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Despite growing calls for alternative strategies to combat the flow of drugs through Central America, William Brownfield, U.S. assistant secretary of state for the Bureau of International Narcotics and Law Enforcement Affairs (INL), toured the region last week to promote more of the same: supply-side programs for drug interdiction. The INL, whose budget exceeds $2.5 billion, focuses on destabilizing foreign suppliers of illegal drugs and is the State Department's key agency in fighting the drug war.
The thrust of Brownfield’s visit seemed to be to quell the growing regional opposition to U.S. drug war policies that have failed to reduce demand for drugs in the United States or disrupt supply routes from producer countries.
Foremost among the proponents of a change in drug war strategy has been Guatemalan president Otto Pérez Molina. After winning the November 2011 presidential elections on a tough-on-crime platform, in January Pérez Molina called for the decriminalization of the transportation, consumption, and production of drugs. On February 14, El Salvador president Mauricio Funes said that he was open to discussing the issue. On February 29, Costa Rica president Laura Chinchilla urged Central America leaders to meet about the proposal.
Several other leaders throughout Latin America have questioned U.S. drug war strategies in recent years. The United States remains the world's largest market for illegal drug consumption, and trafficking organizations remain powerful with the capabilities to shift drug routes in response to interdiction efforts. Meanwhile, the peoples of the region continue to suffer the effects of the failed U.S. approach to the drug war, including displacement, increased heavy-handed policing measures, and countless deaths.
During his trip, Brownfield was outspoken against the decriminalization of drugs.
"In America we have analyzed this concept and agree that it's no good, that it does not work, not for moral, psychological, health and crime reasons," he said at a press conference in Honduras.
Brownfield cemented the message that supply-side drug war strategies aren’t up for debate among U.S. officials by announcing that a batch of U.S. helicopters will be delivered to drug-trafficking zones in the coming weeks. The helicopters will be used in Operation Hammer, a militarized interdiction effort in waters along the Caribbean and Pacific coasts of the isthmus, involving U.S. Southern Command and forces from 12 other countries. The effort began in January.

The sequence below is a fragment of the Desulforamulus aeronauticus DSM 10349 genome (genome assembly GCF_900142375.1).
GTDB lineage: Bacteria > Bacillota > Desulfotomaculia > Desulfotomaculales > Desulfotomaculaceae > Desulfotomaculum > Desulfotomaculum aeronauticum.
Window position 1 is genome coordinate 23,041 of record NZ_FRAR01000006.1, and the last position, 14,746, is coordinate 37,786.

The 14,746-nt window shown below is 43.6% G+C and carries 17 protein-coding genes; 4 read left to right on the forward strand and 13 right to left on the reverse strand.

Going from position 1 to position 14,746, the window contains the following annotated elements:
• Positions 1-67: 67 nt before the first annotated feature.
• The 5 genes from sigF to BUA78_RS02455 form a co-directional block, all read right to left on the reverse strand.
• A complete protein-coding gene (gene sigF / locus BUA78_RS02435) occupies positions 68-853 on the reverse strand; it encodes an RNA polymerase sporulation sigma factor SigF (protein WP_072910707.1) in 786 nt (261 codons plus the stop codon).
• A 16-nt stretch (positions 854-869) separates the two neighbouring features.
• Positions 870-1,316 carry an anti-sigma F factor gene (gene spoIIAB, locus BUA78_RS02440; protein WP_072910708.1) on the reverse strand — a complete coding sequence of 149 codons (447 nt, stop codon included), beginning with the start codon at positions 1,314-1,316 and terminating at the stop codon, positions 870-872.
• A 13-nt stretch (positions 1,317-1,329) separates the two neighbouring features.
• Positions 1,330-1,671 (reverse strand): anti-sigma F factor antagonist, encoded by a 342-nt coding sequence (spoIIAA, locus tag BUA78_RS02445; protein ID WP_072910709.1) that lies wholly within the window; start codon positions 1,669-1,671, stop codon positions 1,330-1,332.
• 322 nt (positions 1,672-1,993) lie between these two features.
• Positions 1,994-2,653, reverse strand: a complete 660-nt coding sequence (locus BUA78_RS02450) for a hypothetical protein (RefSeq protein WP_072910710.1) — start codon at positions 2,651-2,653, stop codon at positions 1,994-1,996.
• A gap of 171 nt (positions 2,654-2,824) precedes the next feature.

The operation is intended to cut off coastal drug transport. Douglas Fraser, commander of U.S. Southern Command, has said that 80% of the cocaine that reaches the United States has traveled along the coast of Central America.
“We intend to terminate [traffickers’] operations by limiting their ability to use Central America as a transit zone,” Fraser said.
Brownfield’s INL has no jurisdiction over the military, but it, too, is participating in aerial interdiction efforts. Brownfield wrapped up his visit at a Guatemalan Air Force hangar, which houses six INL helicopters used for drug interdiction.
The prospects for changes to the drug war are now dimming, with waning support for Pérez Molina's proposal. On Saturday, March 24, the day before Brownfield arrived in Honduras, Pérez Molina hosted a regional summit on legalization that was attended by only Costa Rican president Chinchilla and Panama’s Ricardo Martinelli. Pérez Molina said that U.S. pressure led to the other leaders’ absence from the regional conference.
On March 31, Funes firmly switched from his original position on the topic, issuing a joint statement against legalization with Honduran president Porfirio Lobo and Nicaraguan president Daniel Ortega, both of who had already expressed opposition to Pérez Molina’s proposal. The United States has effectively pressured the Funes administration before, forcing the ouster of leftist members of the Security Ministry in November.
Legalization and decriminalization have been placed on the agenda for the upcoming Summit of the Americas on April 14 and 15, in Cartagena, Colombia, but, for now, the tide may have turned against any substantial changes to drug war policies.
Allen Hines is a researcher with the Committee in Solidarity with the People of El Salvador. See also the Spring 2012 NACLA Report on the Americas, "Central America: Legacies of War."
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